Nurses on the spot

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IN the week when it emerged that a desperate Yorkshire family had sent their own carers into Bradford Royal Infirmary because they were so concerned at the lack of compassion shown towards an elderly relative, it is welcome that the number of spot checks is to be dramatically increased.

The heart-rending stories of the frail and vulnerable, who have been neglected because they were too weak to demand acceptable levels of treatment, have shocked the nation.

However, the issue is more complicated than the Care Quality Commission having powers, for example, to close down those hospital wards where neglect is identified. These wards are already operating at capacity, and closure will only exacerbate bed shortages.

A better understanding is required about the reasons why some patients have not been fed or bathed regularly. And, given that most nurses joined the NHS because they want to help make people better, it is likely that staff shortages – and other workload issues – are likely to be factors.

The Government’s response will be indicative of whether this is a substantive new approach or another example of gesture politics, especially as the CQC has had to reduce its own staffing levels.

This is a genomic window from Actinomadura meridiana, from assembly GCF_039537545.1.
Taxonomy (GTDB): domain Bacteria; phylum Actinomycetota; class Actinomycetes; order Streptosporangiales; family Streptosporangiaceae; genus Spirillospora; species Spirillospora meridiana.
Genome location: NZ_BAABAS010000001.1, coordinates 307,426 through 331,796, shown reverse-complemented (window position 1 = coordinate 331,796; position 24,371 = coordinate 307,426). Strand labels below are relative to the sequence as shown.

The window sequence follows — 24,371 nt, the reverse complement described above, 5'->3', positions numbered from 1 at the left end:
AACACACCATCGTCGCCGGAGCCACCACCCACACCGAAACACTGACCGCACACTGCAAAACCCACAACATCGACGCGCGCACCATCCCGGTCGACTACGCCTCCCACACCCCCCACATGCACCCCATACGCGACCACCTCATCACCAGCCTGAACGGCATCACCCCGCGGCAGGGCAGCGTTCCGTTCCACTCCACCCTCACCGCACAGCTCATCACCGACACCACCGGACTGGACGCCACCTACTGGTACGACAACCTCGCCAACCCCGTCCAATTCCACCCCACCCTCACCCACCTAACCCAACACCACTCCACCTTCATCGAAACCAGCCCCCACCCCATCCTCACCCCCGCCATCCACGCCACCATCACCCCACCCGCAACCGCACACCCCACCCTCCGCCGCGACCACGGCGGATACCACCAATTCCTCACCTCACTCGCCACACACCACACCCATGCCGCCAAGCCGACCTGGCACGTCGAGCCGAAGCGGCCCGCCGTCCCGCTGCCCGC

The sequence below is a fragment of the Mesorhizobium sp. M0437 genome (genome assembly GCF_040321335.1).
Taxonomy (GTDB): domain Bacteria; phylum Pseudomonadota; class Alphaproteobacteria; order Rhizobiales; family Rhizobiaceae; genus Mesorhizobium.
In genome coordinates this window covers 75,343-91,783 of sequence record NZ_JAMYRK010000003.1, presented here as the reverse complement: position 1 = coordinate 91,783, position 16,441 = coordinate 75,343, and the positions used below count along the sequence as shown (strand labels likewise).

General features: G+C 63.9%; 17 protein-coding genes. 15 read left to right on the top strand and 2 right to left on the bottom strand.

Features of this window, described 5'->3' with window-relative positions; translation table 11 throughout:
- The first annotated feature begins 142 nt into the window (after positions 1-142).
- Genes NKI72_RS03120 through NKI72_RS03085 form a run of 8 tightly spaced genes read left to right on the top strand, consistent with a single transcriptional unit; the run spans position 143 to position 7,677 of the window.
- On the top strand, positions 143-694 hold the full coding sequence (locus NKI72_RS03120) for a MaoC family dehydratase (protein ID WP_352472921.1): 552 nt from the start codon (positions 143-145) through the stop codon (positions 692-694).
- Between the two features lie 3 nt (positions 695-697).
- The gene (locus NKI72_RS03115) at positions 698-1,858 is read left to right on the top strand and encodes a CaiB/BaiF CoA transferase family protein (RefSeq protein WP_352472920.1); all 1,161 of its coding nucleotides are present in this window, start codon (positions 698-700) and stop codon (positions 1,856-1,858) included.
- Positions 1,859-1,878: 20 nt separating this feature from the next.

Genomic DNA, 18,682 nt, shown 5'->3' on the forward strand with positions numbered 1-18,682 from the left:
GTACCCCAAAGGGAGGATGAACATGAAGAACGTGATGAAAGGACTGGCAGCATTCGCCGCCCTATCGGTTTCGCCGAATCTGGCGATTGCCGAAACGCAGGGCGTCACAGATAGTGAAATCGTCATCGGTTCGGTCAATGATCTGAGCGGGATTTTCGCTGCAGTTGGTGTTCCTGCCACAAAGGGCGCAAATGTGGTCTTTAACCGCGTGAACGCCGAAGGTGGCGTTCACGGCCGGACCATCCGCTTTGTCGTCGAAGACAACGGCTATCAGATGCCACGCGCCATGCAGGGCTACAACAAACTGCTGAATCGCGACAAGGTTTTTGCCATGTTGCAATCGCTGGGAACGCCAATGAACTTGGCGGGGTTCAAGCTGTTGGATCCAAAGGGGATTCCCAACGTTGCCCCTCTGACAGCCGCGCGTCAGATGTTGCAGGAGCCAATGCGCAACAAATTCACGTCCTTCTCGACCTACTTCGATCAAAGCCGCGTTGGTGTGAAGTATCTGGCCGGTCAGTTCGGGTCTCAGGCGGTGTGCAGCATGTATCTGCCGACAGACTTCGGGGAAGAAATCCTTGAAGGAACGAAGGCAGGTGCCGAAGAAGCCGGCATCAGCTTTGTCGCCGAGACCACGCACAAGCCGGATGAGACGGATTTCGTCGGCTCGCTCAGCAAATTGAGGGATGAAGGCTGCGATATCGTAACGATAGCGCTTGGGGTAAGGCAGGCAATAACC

Spot-checks alone will not suffice. Ministers needs to make it far easier for relatives to lodge complaints about mistreatment – they are, at present, passed from hospitals to funding providers and so forth.

These arrangements need to be put in place now rather than waiting for the new HealthWatch scheme to be launched in one year’s time.

While Andrew Lansley, the Secretary of State, might understand the mechanics of his new NHS structure, the public do not – and that this only adds to their sense of exasperation and helplessness when they’re trying to secure the best possible care for loved ones.